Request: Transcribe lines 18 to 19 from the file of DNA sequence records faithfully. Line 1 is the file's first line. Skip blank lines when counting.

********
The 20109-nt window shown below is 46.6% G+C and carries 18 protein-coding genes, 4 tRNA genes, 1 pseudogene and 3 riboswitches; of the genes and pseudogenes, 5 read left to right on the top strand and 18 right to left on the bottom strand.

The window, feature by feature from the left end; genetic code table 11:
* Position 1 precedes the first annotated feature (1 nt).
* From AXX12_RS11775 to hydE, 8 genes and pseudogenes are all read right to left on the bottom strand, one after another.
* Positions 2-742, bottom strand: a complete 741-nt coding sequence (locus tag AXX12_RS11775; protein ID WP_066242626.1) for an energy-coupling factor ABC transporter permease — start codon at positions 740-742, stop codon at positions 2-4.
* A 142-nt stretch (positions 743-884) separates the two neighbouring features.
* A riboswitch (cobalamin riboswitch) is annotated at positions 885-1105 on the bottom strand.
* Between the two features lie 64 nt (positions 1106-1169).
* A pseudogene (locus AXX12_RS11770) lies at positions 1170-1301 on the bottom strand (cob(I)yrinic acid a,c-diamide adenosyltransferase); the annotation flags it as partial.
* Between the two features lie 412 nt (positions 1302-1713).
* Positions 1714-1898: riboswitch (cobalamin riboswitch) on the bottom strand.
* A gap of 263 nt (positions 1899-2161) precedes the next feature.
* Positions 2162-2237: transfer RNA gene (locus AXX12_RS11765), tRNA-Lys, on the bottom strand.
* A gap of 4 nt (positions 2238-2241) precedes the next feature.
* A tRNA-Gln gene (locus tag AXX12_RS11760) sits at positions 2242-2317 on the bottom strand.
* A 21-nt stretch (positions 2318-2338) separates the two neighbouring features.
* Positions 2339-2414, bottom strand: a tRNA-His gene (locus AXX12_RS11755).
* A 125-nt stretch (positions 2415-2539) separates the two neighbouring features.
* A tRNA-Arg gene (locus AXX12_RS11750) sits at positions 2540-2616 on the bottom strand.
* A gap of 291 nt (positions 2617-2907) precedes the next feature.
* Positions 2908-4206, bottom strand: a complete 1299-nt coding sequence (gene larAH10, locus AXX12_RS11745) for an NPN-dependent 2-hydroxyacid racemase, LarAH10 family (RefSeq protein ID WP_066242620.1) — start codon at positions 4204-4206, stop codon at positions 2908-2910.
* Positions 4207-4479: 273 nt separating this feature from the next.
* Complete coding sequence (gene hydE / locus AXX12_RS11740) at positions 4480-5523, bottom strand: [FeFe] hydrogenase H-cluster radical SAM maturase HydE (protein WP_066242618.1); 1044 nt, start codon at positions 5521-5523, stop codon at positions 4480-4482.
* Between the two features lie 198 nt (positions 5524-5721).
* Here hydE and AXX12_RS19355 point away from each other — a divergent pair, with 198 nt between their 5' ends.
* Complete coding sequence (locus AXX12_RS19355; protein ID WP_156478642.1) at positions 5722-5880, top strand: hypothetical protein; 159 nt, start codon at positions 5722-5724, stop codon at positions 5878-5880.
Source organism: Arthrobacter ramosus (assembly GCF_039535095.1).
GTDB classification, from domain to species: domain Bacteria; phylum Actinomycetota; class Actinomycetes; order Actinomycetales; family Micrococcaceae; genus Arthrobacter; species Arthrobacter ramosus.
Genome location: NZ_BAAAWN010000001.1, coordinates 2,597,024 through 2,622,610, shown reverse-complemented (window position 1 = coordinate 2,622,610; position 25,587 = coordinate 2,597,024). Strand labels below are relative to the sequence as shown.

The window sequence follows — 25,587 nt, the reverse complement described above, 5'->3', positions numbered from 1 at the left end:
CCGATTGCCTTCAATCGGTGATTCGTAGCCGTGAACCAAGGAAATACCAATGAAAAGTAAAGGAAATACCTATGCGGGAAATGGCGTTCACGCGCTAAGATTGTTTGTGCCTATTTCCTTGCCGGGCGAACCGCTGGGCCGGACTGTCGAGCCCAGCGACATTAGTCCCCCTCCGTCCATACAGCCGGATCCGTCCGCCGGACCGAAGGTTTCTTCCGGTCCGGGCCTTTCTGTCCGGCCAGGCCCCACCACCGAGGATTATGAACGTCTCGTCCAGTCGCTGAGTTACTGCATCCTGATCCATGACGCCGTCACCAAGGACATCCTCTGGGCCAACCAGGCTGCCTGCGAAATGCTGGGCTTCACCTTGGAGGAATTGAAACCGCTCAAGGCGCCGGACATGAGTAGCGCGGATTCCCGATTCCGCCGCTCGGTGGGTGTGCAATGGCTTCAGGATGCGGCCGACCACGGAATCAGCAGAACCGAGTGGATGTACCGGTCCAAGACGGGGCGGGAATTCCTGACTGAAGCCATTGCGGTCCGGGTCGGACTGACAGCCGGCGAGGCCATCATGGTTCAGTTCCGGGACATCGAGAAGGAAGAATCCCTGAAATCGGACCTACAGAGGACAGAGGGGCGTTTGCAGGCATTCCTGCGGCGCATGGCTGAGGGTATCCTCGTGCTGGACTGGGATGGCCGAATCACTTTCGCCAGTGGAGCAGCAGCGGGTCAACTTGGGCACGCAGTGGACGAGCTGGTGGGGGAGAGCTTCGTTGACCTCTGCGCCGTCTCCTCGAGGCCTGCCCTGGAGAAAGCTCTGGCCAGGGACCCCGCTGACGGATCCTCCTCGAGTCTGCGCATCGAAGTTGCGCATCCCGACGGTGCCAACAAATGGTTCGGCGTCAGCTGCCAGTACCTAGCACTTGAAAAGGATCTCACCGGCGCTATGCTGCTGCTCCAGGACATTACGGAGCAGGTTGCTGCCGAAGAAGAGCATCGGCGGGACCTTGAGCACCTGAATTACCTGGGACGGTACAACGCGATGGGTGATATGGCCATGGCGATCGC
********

* A 125-nt stretch (positions 2415-2539) separates the two neighbouring features.
* A tRNA-Arg gene (locus AXX12_RS11750) sits at positions 2540-2616 on the bottom strand.